How much time do we spend preparing our spouses for our startup journey?
Do we assume they somehow magically understand the path we've chosen to follow? Do we know for sure that our sacrifices align with their goals? When is the last time we sat down and made ourselves 100% sure that we're still on the same page?
In a business where we spend so much time recruiting talent, pitching investors and selling customers, we often overlook the most important person we should be convincing to join our cause — our spouses.
Often the single most important person in our life hasn't been afforded the same time and attention as everyone else to understand exactly why we're going down this crazy path. Or perhaps they do, but they haven't been reminded in some time why we're still doing it.
No matter where we are in the startup process, getting our spouses are 100% on board with our path and constantly updating our progress may be the single most important communication we can have.
So let's walk through some of the most fundamental issues that we need to discuss with our spouses to truly be sure we're on the same page now — and in the future.
Everyone understands how a job works.
We go to our job, we work, we get paid. Sure, our boss may call us at some odd hours or make us work on a weekend, but at least we know what we're up against. There are certainties like work hours, fixed responsibilities and a guaranteed paycheck.
But startups typically don't have those "luxuries."
A startup isn't like caring for an adult that can survive without us. It's like caring for a child that will die if we don't constantly feed it at all hours of the night and give every waking hour to.
If we don't put everything we have into a startup, it very well may not be there for us tomorrow. Most people don't understand that concept whatsoever, including our loved ones, so it's imperative that we explain to them how this "job" is vastly different than any job we may have had before. Every bit of our attention determines whether there will be a job to come back to.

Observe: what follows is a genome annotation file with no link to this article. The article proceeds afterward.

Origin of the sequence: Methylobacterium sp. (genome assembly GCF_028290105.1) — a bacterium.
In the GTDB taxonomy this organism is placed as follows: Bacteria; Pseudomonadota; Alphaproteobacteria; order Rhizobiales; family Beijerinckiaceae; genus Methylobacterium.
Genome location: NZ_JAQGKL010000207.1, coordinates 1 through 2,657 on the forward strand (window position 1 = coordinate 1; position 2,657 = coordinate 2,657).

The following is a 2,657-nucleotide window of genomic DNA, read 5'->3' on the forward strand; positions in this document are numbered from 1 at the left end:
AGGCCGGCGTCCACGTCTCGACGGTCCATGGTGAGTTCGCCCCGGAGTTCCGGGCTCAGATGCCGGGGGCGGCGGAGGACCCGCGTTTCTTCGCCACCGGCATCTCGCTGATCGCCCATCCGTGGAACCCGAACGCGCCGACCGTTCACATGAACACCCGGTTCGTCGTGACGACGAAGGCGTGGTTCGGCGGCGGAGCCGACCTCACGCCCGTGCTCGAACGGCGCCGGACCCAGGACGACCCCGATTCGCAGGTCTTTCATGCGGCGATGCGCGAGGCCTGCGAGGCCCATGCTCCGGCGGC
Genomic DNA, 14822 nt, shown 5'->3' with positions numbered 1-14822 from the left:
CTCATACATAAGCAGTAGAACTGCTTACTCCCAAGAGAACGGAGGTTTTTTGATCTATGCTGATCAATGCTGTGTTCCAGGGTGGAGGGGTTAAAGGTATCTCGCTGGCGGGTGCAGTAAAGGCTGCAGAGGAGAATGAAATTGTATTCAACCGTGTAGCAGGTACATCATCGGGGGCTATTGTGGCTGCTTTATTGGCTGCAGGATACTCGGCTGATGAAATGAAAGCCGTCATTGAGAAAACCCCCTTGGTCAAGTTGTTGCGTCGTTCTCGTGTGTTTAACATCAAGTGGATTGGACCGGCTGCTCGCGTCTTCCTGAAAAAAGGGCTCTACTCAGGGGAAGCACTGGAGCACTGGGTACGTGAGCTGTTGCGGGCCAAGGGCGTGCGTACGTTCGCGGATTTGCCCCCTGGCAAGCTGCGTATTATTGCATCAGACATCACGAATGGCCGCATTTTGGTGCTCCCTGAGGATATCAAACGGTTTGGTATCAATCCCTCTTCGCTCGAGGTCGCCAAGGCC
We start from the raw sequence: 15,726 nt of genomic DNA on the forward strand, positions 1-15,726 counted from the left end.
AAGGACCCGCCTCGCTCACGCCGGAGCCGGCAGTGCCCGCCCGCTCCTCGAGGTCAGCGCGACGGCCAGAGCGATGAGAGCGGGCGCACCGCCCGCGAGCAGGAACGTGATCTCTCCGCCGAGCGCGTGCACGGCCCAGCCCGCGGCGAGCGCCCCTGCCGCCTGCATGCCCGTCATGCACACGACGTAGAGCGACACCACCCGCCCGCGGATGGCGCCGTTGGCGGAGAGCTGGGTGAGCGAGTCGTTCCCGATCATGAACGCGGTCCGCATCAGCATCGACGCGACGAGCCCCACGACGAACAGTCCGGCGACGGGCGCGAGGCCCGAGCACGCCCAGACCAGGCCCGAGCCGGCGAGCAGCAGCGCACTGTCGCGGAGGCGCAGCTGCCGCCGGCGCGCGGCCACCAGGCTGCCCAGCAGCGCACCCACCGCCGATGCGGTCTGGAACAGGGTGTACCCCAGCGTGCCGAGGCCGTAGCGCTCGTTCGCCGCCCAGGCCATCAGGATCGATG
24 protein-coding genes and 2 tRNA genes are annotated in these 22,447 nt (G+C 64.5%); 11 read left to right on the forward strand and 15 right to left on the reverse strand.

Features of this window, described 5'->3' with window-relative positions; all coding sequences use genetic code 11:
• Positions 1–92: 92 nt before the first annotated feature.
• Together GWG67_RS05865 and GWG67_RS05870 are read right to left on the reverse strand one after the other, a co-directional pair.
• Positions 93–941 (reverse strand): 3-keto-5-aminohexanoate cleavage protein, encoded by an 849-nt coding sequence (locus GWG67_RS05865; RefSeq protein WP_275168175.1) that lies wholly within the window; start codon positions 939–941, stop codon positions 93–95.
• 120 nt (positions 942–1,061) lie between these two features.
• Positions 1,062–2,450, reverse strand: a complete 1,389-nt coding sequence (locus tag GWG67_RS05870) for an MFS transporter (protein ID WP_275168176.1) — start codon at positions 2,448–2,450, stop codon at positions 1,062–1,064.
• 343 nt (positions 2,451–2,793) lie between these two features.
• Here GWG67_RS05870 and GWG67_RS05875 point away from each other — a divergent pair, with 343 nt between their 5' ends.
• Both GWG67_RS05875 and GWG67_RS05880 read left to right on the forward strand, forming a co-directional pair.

If we don't make it clear how this commitment is vastly different than a typical job, then all of the additional efforts we're about to make will get easily lost. We can't afford that.
Being the Founder of a business isn't just about hard work — it's about sacrifice.
We not only sacrifice getting a paycheck, we often have to spend our savings and leverage our personal assets to even have a job to show up to. And that's just the financial part.
We also have to sacrifice countless hours of our time, which takes directly away from our loved ones. Where we get into trouble is when we don't put the "skunk on the table" with our spouses and simply say "I'm going to sacrifice a ton of time. There will be many times where I won't be there. Our daughters' recital that I missed? Yeah, that's probably not the last one."
Some folks aren't willing to make those sacrifices, and ideally, don't have to.
A startup shouldn't be used as justification for sacrifice — just the cause of it. More importantly, if we're going to undertake the sacrifice of our time and capital, we need to make sure our spouses are complicit in that sacrifice. Otherwise, we've put ourselves at odds with the very people we need so desperately for support.
We all want to believe that our startup will have some big payday, but statistically, it just won't. Most startups fail, just like 99.99% of lottery tickets are losers, but we all joined the game with the hope that ours is the winning ticket.
The problem with pinning the discussion on the startup "making us rich" is that it may be the single greatest lie we tell our spouse — and ourselves. It would be great if this startup went on to make us fabulously wealthy, and obviously, that's a valuable goal, but if that's all we're doing this for, we're going to get one constant question: "Where's the money?"